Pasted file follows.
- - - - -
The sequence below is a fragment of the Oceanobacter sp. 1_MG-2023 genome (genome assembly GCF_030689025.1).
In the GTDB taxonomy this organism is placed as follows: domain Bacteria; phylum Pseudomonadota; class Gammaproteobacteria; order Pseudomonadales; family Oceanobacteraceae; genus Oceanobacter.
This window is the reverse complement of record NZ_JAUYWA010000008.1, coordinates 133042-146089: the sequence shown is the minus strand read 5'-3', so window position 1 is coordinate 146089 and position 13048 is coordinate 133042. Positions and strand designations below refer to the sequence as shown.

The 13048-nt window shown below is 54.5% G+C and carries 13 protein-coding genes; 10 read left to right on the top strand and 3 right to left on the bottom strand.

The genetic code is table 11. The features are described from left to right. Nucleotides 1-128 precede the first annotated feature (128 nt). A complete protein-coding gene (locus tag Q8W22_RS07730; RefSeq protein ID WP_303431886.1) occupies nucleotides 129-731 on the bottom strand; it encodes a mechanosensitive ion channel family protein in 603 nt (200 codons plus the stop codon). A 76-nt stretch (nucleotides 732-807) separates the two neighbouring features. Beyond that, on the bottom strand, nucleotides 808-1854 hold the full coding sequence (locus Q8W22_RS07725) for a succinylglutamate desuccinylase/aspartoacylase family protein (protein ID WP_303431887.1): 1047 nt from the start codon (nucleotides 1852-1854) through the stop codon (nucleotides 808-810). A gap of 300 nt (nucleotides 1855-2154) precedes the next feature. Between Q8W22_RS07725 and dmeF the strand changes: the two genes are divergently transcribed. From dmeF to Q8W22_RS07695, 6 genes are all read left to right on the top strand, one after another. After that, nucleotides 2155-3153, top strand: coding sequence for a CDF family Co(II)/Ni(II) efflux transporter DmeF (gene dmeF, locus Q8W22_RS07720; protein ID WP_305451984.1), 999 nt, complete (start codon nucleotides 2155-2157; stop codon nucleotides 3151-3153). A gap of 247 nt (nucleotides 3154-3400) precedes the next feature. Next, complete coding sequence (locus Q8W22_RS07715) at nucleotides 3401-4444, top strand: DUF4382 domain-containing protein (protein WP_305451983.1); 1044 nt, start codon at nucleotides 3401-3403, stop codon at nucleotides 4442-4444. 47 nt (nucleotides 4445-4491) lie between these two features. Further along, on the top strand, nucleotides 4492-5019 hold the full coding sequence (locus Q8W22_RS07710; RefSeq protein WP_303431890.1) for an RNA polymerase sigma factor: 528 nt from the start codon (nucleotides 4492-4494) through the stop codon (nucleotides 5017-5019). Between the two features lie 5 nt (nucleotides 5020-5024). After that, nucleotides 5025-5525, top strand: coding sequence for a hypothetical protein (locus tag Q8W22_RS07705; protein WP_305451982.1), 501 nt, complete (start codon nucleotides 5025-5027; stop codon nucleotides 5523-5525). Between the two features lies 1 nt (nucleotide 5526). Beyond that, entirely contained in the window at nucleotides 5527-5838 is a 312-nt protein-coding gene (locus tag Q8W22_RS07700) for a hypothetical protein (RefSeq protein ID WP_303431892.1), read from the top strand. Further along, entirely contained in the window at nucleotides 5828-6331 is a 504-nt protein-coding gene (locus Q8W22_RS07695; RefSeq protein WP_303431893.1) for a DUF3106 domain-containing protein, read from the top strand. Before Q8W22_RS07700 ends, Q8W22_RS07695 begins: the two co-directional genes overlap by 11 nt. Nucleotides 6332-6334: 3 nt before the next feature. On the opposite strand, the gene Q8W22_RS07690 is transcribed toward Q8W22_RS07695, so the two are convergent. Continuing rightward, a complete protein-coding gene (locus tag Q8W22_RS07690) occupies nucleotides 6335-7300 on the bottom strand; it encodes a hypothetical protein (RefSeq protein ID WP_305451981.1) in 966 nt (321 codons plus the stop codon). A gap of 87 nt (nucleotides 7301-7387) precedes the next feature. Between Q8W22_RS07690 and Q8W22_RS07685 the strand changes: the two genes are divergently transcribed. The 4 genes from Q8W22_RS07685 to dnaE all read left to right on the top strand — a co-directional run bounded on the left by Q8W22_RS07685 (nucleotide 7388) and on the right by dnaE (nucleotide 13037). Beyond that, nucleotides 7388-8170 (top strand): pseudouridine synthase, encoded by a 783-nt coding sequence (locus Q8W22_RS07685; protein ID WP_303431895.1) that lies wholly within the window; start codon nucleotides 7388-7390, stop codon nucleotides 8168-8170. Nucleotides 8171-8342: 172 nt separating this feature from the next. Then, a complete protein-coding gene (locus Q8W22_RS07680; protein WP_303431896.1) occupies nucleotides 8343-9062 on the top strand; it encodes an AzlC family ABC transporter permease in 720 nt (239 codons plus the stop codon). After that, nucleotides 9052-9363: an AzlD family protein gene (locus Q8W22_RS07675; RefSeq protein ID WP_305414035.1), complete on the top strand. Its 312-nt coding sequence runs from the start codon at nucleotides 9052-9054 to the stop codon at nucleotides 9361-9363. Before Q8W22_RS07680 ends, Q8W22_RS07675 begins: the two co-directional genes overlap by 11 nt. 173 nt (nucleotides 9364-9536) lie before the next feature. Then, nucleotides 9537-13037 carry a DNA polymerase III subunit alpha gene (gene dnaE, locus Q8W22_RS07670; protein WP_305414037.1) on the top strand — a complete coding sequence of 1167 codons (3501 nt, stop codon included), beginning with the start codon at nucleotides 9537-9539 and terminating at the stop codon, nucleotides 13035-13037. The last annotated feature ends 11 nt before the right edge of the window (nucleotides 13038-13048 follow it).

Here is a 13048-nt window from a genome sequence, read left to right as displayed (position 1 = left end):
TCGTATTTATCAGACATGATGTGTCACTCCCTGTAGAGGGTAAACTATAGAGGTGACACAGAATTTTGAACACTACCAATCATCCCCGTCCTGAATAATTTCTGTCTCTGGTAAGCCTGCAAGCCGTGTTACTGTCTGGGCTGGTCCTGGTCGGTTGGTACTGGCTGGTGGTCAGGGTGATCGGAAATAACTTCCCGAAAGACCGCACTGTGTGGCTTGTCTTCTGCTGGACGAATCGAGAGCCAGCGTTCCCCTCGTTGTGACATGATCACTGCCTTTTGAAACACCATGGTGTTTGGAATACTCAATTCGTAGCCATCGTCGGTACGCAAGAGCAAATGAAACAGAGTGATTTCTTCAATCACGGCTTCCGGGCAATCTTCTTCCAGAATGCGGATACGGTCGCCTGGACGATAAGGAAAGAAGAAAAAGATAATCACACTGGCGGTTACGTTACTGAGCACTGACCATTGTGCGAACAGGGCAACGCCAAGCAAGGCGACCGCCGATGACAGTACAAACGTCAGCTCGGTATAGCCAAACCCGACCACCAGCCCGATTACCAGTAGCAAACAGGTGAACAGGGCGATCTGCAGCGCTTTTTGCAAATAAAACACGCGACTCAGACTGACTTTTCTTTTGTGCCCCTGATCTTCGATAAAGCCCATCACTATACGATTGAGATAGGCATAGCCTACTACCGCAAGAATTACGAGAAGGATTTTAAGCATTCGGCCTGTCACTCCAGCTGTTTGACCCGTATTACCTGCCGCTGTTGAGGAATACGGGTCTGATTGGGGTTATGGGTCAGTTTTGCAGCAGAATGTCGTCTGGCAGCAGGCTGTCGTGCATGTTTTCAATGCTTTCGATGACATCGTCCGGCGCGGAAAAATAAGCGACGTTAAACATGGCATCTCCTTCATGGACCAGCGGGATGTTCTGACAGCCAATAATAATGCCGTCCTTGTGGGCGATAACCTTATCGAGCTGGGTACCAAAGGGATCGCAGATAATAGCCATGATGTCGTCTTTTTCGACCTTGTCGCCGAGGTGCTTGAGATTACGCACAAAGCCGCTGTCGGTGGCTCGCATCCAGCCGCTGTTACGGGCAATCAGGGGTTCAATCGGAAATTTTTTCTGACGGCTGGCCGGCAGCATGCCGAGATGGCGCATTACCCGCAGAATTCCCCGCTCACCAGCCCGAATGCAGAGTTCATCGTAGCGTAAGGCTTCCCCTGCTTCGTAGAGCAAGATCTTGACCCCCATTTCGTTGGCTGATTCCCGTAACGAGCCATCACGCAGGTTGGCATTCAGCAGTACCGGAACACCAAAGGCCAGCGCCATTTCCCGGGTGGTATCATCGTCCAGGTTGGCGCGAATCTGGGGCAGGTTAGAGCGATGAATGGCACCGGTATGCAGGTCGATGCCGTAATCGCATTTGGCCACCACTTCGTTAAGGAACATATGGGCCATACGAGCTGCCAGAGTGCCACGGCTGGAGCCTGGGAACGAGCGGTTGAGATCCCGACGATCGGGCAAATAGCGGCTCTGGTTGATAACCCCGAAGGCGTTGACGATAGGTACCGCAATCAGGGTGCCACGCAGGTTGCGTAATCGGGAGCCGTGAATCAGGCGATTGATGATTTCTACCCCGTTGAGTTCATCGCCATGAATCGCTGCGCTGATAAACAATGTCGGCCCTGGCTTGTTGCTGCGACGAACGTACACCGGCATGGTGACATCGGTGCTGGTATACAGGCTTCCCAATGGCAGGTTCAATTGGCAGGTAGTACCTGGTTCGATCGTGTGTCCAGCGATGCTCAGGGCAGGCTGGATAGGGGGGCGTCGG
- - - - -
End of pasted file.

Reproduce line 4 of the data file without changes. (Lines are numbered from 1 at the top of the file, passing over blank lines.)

The 13048-nt window shown below is 54.5% G+C and carries 13 protein-coding genes; 10 read left to right on the top strand and 3 right to left on the bottom strand.